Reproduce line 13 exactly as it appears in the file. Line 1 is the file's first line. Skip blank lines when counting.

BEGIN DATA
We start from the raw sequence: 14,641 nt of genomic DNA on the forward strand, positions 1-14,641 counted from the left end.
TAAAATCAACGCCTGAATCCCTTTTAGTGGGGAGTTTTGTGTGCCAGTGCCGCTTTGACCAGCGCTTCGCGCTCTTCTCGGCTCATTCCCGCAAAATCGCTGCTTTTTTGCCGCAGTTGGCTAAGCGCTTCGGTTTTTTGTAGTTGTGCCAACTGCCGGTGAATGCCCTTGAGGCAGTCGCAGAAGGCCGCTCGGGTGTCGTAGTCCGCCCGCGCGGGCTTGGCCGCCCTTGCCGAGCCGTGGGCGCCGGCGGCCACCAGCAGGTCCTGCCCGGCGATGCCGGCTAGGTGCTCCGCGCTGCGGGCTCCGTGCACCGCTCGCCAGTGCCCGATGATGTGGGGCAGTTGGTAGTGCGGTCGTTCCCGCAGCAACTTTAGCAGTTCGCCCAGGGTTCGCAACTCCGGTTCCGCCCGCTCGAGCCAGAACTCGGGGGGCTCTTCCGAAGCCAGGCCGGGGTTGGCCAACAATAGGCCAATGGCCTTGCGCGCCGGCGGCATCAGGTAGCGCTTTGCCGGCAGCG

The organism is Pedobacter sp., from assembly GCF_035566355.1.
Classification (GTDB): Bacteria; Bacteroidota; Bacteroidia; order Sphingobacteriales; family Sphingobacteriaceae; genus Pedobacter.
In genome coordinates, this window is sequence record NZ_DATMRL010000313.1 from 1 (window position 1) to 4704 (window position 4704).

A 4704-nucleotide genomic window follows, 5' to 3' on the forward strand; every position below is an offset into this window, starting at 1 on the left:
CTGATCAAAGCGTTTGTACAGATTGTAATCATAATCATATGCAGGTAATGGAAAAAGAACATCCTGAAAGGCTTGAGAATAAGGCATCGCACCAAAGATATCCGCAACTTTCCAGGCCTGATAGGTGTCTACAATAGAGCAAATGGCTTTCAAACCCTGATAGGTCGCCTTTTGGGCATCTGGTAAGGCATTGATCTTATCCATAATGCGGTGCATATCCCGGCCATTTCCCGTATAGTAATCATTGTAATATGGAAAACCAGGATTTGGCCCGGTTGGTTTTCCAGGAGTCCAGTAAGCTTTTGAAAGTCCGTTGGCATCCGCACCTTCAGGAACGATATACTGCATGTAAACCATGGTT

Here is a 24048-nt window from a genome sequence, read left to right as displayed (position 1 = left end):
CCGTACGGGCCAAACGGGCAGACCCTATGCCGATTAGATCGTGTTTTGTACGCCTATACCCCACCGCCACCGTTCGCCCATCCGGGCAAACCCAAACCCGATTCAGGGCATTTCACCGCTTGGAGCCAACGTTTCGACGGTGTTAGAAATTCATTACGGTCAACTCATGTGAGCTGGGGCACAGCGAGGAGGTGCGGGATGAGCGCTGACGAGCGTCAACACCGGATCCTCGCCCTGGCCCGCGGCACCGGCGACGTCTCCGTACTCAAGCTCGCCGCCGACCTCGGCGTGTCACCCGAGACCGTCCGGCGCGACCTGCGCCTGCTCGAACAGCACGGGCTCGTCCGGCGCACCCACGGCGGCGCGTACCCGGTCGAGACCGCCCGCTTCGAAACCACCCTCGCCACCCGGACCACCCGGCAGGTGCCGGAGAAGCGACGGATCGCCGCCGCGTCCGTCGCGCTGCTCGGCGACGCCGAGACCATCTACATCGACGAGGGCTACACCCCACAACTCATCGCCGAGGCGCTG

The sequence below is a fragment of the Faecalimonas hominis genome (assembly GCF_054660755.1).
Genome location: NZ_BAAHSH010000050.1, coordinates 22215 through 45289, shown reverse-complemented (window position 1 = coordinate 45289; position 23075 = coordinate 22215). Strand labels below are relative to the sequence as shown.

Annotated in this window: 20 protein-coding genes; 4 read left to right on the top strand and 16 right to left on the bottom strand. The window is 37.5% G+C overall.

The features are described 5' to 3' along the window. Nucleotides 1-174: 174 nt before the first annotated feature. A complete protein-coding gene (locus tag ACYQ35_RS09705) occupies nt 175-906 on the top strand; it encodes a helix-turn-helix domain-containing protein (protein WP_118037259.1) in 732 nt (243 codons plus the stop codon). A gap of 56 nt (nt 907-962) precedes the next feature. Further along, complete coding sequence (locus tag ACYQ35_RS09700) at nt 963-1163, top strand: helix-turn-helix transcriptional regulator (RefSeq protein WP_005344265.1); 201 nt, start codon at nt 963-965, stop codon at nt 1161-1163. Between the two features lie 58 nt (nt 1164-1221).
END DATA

The features are described 5' to 3' along the window. Nucleotides 1-174: 174 nt before the first annotated feature. A complete protein-coding gene (locus tag ACYQ35_RS09705) occupies nt 175-906 on the top strand; it encodes a helix-turn-helix domain-containing protein (protein WP_118037259.1) in 732 nt (243 codons plus the stop codon). A gap of 56 nt (nt 907-962) precedes the next feature. Further along, complete coding sequence (locus tag ACYQ35_RS09700) at nt 963-1163, top strand: helix-turn-helix transcriptional regulator (RefSeq protein WP_005344265.1); 201 nt, start codon at nt 963-965, stop codon at nt 1161-1163. Between the two features lie 58 nt (nt 1164-1221).